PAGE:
CM . . .
. Volume XV Number 2 . . . . September 12, 2008
This appears to be the first volume of a series about the Perilous Realm, a land where the stories from childhood actually exist. The prologue tells of the fall of a fabled city to the forces of evil and the changing of its princess into a raven by her lover who betrayed them. The hero of the tale, begun in modern times, is Will Lightfoot, a young teenage boy who finds himself thrust into this magic landscape by accident when he takes his father’s motorcycle without permission to go in search of a fairground in a forest he spotted from the family car. Here, Will meets up with some dangerous spectres and is rescued by Rowen, a girl from this land, who takes him to her home and introduces Will to her grandfather, Nicholas Pendrake, a toymaker and member of the local council.
The Realm is a land where old stories actually take place and are then taken back to our own world to be retold, and everyone is living in a tale of their own. Whatever creatures are found in these stories are found in the Realm; creatures such as goblins, ghosts, wizards, dragons. The land is a blend of a mediaeval world, complete with knights errant, plus some more recent features such as Steam Guilds, and is under threat from forces of evil led by Malabron, the Night King. Malabron wishes to gather up and control all the stories, effectively destroying the land.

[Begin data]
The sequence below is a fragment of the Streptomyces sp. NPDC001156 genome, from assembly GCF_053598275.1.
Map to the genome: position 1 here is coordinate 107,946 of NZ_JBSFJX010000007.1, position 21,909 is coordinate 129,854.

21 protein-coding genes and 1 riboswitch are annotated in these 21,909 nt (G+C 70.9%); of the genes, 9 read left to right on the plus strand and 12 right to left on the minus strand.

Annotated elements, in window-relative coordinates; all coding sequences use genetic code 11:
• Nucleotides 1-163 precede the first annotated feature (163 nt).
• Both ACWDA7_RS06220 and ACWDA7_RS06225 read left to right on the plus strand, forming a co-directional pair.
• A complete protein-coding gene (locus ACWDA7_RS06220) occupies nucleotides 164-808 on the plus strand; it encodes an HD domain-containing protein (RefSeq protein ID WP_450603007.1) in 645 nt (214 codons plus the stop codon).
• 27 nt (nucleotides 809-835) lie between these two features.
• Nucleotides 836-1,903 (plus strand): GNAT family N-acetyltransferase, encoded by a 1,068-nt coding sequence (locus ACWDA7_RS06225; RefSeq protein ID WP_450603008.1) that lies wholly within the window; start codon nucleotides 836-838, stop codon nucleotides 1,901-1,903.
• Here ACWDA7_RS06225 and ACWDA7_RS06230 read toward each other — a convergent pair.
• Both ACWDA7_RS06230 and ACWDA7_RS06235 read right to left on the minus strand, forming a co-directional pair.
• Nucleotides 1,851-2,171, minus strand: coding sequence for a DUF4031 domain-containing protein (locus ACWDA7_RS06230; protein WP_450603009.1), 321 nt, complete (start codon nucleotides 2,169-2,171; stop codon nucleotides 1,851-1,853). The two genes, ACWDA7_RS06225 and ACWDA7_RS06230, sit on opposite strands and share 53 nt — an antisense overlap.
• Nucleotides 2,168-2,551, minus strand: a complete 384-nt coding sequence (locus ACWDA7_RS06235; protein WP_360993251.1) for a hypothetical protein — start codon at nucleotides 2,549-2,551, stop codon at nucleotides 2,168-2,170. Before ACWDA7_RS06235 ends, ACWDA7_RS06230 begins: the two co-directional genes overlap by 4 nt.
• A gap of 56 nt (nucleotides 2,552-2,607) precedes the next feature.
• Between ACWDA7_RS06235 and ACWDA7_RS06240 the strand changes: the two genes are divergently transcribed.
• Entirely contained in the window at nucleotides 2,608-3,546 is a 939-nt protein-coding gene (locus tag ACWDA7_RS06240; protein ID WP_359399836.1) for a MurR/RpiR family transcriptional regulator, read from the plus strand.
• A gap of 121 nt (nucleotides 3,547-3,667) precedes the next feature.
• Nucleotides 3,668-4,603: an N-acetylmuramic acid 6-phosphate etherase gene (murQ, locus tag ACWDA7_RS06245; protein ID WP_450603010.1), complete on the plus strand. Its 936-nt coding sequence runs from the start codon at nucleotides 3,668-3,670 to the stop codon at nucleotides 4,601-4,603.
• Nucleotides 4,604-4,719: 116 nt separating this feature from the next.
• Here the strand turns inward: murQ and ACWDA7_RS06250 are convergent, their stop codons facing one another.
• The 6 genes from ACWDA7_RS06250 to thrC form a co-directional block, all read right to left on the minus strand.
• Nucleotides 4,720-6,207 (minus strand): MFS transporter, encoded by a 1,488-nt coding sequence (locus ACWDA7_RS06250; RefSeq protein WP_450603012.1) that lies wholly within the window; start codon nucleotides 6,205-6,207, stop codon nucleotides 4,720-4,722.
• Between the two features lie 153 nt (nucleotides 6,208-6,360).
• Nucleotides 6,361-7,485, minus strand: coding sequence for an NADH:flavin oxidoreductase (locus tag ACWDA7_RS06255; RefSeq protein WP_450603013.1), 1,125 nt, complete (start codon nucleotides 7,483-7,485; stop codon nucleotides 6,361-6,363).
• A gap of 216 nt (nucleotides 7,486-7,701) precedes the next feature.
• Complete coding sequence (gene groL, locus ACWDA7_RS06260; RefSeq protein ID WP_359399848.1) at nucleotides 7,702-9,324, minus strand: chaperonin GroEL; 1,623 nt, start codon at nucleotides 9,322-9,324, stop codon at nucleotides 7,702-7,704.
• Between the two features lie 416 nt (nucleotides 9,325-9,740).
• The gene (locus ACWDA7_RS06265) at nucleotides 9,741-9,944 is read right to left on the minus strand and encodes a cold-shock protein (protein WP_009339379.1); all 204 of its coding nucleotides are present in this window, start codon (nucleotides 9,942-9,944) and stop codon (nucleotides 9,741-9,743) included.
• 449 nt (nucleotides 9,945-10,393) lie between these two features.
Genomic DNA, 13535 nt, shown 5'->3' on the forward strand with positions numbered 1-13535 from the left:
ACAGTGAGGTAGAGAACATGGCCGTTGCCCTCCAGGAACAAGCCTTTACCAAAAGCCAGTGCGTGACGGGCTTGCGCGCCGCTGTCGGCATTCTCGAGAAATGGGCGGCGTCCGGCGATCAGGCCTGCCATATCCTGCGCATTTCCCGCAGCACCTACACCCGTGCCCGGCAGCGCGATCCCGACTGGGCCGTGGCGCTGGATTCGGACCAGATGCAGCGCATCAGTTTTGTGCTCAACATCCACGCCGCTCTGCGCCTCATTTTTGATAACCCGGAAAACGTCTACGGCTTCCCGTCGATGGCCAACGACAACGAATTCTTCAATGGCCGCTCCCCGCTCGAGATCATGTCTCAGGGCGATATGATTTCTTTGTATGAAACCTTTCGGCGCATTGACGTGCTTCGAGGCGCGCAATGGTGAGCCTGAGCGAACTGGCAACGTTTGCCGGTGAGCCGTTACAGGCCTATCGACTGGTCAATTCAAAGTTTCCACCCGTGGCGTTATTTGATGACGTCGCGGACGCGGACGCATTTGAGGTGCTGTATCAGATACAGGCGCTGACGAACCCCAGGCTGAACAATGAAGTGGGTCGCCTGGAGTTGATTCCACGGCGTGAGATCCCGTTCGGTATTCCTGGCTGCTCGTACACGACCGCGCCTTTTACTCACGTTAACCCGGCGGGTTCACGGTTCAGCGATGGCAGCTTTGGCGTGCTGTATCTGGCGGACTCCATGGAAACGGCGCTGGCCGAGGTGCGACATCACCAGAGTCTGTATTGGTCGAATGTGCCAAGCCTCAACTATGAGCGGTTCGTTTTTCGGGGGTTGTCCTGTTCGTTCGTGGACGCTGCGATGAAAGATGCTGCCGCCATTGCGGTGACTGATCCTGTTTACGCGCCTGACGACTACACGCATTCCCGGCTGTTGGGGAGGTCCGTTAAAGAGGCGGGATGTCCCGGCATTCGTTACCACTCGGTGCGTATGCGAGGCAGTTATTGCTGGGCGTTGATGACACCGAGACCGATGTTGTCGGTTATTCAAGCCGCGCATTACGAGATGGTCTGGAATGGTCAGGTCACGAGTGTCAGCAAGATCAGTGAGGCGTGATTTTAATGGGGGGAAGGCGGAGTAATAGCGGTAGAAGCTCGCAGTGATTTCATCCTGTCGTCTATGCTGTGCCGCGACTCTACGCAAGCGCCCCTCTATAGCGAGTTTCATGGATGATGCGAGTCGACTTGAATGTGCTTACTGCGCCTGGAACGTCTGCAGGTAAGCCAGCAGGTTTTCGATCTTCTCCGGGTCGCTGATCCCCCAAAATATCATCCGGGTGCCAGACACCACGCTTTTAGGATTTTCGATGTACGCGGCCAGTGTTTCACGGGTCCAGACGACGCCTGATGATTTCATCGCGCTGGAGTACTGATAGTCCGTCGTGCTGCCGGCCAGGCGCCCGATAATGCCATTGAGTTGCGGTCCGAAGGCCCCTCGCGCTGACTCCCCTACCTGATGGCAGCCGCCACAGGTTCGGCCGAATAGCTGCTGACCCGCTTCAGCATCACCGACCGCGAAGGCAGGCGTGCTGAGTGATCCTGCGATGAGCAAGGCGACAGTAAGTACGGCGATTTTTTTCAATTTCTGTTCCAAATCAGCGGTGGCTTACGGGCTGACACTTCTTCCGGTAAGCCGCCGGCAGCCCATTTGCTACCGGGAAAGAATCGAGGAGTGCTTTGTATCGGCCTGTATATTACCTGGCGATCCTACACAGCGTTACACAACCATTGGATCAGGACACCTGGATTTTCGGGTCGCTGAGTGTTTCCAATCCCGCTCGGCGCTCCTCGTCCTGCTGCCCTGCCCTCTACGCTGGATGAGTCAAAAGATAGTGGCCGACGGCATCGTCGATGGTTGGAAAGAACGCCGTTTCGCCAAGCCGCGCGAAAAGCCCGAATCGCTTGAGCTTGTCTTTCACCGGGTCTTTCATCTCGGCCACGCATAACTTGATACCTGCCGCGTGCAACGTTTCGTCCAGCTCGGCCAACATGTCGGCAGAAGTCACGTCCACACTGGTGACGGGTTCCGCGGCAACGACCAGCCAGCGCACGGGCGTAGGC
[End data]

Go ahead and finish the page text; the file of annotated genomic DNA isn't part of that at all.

Will sets out to find a way home. He is accompanied by the girl, Rowen, Finn, a young knight errant in training, and Rowen’s grandfather. Pendrake believes that Will is a key or important piece in the struggle against Malabron. They meet up with some interesting characters on their search and have several perilous adventures before coming face-to-face with Malabron’s lieutenant, Loton, also known as the Angel.
Despite its length, the book is relatively fast moving and offers up enough of a variety of evil-doers and heroic characters to satisfy most fantasy fans. While the quest plot is not new, and the troubled modern protagonist lost in a magic realm has been used frequently, the author brings in enough new ideas, such as a story-book world that is real, to keep it interesting. For example, we uncover the truth about the big bad wolf and Red Riding Hood. The ending wraps up several plot points but leaves enough of the story unfinished that it can continue in further volumes.
The Shadow of Malabron, with its youthful protagonists, talking animals and strange creatures asking riddles, should appeal to the young fantasy fan fond of epic battles between the forces of good and evil.
Ronald Hore, involved with writer’s groups and writer’s workshops for several years, retired from the business world in Winnipeg, MB.
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